March 17, 2020
I’m a candidate in Paris, and it is so great to hear all of you. Weirdly, this makes us, virtually, connect more. Why are crises necessary to create the motivation of gathering and coming together as a community?
For me, it’s not so easy to be a psychoanalyst learner and to already, so early, be faced with such massive changes in the normal working rules. After the attacks, psychoanalysis has had to endure. On the other hand, they follow the changes we, the new generation of psychoanalysts, are already incarnating. I feel, in a certain way, confident enough also. Psychoanalysis builds in us such a nice and solid house. It is this house that protects me against these hurricanes and the force of our network and common will for our patients.
I chose the phone, like many colleagues here. There’s something that I find very fake on video, and too exciting, with the exhibitionism trend and internet, such as YouTube, etc., has put into images and videos.
I prefer dealing with the reality of the physical separation. I am more present vocally to deal with the silence that, indeed, can be very cruel. Also, the session are only 30 minutes. So this period of therapy is going to be special. I can already see it brings very specific, but also extremely core, points of my patients’ problems. But it’s so condensed and quick that it’s not easy to treat and answer that very precious and hot material.
It’s a lot to think about and it’s not easy to think when we’re trapped in a traumatic reality, on the same level as our patients.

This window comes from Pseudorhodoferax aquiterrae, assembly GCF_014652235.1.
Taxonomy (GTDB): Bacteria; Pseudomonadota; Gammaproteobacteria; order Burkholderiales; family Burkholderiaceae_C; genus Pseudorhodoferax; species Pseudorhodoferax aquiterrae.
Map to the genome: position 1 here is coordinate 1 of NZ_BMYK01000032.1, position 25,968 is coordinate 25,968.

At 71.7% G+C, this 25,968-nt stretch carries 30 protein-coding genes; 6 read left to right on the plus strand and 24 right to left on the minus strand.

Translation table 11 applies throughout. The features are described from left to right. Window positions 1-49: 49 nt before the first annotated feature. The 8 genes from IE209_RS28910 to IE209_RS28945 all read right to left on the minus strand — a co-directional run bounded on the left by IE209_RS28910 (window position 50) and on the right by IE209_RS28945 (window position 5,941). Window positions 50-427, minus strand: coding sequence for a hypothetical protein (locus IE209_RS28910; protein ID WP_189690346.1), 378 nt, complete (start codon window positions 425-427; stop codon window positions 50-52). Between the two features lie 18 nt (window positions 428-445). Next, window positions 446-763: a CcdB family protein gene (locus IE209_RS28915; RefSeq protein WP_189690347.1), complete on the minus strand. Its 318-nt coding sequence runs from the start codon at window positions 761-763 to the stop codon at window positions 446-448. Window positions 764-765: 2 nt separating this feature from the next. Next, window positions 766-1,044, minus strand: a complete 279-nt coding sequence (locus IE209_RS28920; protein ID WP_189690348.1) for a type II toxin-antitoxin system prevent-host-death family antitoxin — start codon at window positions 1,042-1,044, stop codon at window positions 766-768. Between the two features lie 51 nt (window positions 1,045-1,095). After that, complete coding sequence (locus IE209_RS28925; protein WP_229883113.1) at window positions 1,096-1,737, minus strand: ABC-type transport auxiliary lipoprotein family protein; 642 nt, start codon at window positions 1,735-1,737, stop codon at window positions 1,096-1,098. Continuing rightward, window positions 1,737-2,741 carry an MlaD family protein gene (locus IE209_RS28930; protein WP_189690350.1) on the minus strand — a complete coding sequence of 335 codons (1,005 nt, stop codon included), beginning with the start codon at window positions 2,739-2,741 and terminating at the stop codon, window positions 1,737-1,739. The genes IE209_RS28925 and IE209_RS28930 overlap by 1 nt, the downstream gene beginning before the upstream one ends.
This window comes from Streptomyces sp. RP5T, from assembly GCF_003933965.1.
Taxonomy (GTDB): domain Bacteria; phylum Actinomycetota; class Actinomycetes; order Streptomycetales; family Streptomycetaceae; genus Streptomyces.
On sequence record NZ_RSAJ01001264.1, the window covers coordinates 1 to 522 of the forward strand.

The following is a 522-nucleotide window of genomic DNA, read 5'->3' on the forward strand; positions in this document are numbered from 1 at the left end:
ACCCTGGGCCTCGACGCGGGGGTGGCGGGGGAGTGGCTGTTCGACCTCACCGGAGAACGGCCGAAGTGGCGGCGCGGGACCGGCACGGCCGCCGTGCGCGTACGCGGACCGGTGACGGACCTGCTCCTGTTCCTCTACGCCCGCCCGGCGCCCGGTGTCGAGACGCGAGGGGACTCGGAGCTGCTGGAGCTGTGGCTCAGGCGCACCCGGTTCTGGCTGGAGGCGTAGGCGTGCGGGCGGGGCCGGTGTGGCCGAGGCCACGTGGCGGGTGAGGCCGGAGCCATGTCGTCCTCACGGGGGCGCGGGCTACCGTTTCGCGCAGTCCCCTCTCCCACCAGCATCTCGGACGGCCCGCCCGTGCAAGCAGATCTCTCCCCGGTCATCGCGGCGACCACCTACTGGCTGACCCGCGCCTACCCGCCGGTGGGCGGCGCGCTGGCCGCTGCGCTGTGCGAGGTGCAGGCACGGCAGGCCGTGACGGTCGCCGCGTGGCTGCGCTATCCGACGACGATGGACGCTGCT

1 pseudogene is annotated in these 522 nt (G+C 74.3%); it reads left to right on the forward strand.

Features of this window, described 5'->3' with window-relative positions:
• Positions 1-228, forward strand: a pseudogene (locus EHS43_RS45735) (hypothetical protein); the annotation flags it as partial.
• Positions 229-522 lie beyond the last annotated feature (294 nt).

I’ll continue reading these exchanges. They are really helpful.
Many thanks, dear colleagues.
And to make a little joke as I am a fan of Star Wars: May the force be with you!
All the best,
P.S. Sorry, I might have made mistakes with the English. I hope it is still understandable though!
March 18, 2020
Dear Julia, you are writing so beautifully that I would like to answer you personally. I think that for young analysts, it might be even easier to adapt because we, as senior analysts, have gotten used to our rituals for so long that it is even harder to change. On the other hand, we don’t have to pass exams anymore, unlike you in training, and feel, therefore, more free. But as a training analyst, I am always also learning from my supervisees, so I am also learning in this crisis.
March 18, 2020
Thank you so much for this reassuring answer. It’s true that it’s easier for new psychoanalysts to adapt to these differences. But it’s tricky. We can fear getting too far into transgressing the limits of the appropriate shape of psychoanalysis, and not being good psychoanalysts anymore.
What you say shows that the best way to evolve is to continue learning how to give the best to our patients, while, at the same time, making sure we’re not falling into a terrible trap of transgressing the appropriate rules for our patients’ best benefits. And sharing with colleagues our various experiences is the best way of doing this.
I hope the situation in Germany is not too hard and wish you all the best.
Julia Roy-Stäblein is a psychologist and psychoanalyst in private practice who works at the Centre de psychanalyse et de Evelyne and Jean Kesternberg Psychoanalysis and Psychotherapy Center at the Mental Health Association of the 13th arrondissement of Paris (ASM 13).
Gertraud Schlesinger-Kipp is a psychologist, psychoanalyst, and training analyst of the German Psychoanalytical Association (DPV, IPA), former president of DPV, former member of IPA Board, and member of COWAP and Migration and refugees committee.
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